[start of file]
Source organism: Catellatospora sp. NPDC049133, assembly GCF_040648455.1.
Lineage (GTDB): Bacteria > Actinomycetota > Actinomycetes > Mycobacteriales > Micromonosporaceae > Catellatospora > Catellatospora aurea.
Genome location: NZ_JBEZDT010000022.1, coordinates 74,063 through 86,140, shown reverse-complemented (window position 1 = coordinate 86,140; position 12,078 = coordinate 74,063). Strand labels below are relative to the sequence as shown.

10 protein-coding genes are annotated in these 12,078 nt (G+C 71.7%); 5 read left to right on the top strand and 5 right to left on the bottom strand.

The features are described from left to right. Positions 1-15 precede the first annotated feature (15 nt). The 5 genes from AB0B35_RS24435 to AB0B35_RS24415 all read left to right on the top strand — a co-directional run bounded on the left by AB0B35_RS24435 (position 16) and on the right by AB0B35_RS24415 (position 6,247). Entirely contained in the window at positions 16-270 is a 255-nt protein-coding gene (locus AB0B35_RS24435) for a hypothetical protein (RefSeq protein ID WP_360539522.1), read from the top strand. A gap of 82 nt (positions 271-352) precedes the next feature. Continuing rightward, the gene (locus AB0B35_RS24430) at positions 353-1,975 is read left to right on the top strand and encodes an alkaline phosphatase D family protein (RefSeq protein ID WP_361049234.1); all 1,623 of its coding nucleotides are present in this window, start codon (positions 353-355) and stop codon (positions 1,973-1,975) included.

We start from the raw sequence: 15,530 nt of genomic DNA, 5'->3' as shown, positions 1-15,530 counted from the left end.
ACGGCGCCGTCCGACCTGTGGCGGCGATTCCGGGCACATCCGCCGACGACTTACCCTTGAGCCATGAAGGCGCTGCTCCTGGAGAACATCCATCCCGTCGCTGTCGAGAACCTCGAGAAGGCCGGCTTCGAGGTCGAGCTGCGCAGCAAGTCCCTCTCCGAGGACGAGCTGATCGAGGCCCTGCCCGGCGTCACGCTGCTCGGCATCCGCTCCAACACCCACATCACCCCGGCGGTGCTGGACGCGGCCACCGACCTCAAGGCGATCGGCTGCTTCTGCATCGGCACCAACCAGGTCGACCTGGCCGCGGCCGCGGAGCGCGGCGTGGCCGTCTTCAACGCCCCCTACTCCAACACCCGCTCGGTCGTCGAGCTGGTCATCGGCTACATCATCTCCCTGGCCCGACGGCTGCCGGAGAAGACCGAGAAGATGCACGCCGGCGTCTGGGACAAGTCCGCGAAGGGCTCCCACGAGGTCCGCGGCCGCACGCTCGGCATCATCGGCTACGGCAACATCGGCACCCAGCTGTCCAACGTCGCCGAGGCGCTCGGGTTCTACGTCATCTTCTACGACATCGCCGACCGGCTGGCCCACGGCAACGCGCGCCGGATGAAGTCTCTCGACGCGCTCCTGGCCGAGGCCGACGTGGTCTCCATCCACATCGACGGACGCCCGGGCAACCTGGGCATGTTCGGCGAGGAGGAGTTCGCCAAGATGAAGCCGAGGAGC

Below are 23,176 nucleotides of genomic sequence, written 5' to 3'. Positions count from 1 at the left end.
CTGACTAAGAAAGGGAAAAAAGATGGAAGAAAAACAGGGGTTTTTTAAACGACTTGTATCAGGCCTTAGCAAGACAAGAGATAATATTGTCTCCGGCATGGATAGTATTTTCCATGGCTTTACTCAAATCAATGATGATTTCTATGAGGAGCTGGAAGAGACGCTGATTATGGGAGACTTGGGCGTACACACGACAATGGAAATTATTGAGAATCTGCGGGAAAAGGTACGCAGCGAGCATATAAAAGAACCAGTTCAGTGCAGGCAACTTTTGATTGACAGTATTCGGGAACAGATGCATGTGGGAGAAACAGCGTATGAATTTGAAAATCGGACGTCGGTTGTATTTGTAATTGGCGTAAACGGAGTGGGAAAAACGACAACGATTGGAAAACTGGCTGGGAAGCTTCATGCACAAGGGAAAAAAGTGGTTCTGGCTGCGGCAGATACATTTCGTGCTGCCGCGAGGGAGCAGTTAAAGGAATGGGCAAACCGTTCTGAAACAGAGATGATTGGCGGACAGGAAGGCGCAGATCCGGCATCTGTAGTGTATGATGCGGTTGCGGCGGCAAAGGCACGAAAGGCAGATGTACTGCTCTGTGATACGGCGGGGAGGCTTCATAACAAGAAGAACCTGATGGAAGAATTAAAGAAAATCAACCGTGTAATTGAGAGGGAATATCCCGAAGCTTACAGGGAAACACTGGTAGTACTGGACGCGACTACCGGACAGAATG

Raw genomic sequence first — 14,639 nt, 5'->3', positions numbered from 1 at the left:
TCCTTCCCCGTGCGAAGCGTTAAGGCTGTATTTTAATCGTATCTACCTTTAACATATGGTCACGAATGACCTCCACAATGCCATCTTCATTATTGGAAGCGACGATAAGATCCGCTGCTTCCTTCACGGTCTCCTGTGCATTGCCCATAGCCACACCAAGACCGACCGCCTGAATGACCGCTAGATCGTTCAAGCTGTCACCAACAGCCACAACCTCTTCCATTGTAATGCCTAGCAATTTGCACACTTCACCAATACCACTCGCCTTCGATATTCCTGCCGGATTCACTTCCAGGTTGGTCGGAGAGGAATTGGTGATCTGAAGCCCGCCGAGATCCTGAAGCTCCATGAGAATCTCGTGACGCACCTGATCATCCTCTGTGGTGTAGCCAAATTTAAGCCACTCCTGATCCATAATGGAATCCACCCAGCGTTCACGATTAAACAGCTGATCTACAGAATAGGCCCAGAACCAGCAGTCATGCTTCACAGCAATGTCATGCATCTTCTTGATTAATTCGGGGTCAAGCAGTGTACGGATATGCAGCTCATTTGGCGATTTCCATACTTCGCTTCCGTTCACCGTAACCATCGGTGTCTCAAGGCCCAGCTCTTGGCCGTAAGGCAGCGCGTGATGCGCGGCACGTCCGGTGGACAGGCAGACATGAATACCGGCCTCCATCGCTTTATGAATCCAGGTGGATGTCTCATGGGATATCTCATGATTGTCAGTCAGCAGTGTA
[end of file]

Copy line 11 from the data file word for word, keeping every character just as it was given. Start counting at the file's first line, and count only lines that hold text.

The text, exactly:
TCCTTCCCCGTGCGAAGCGTTAAGGCTGTATTTTAATCGTATCTACCTTTAACATATGGTCACGAATGACCTCCACAATGCCATCTTCATTATTGGAAGCGACGATAAGATCCGCTGCTTCCTTCACGGTCTCCTGTGCATTGCCCATAGCCACACCAAGACCGACCGCCTGAATGACCGCTAGATCGTTCAAGCTGTCACCAACAGCCACAACCTCTTCCATTGTAATGCCTAGCAATTTGCACACTTCACCAATACCACTCGCCTTCGATATTCCTGCCGGATTCACTTCCAGGTTGGTCGGAGAGGAATTGGTGATCTGAAGCCCGCCGAGATCCTGAAGCTCCATGAGAATCTCGTGACGCACCTGATCATCCTCTGTGGTGTAGCCAAATTTAAGCCACTCCTGATCCATAATGGAATCCACCCAGCGTTCACGATTAAACAGCTGATCTACAGAATAGGCCCAGAACCAGCAGTCATGCTTCACAGCAATGTCATGCATCTTCTTGATTAATTCGGGGTCAAGCAGTGTACGGATATGCAGCTCATTTGGCGATTTCCATACTTCGCTTCCGTTCACCGTAACCATCGGTGTCTCAAGGCCCAGCTCTTGGCCGTAAGGCAGCGCGTGATGCGCGGCACGTCCGGTGGACAGGCAGACATGAATACCGGCCTCCATCGCTTTATGAATCCAGGTGGATGTCTCATGGGATATCTCATGATTGTCAGTCAGCAGTGTA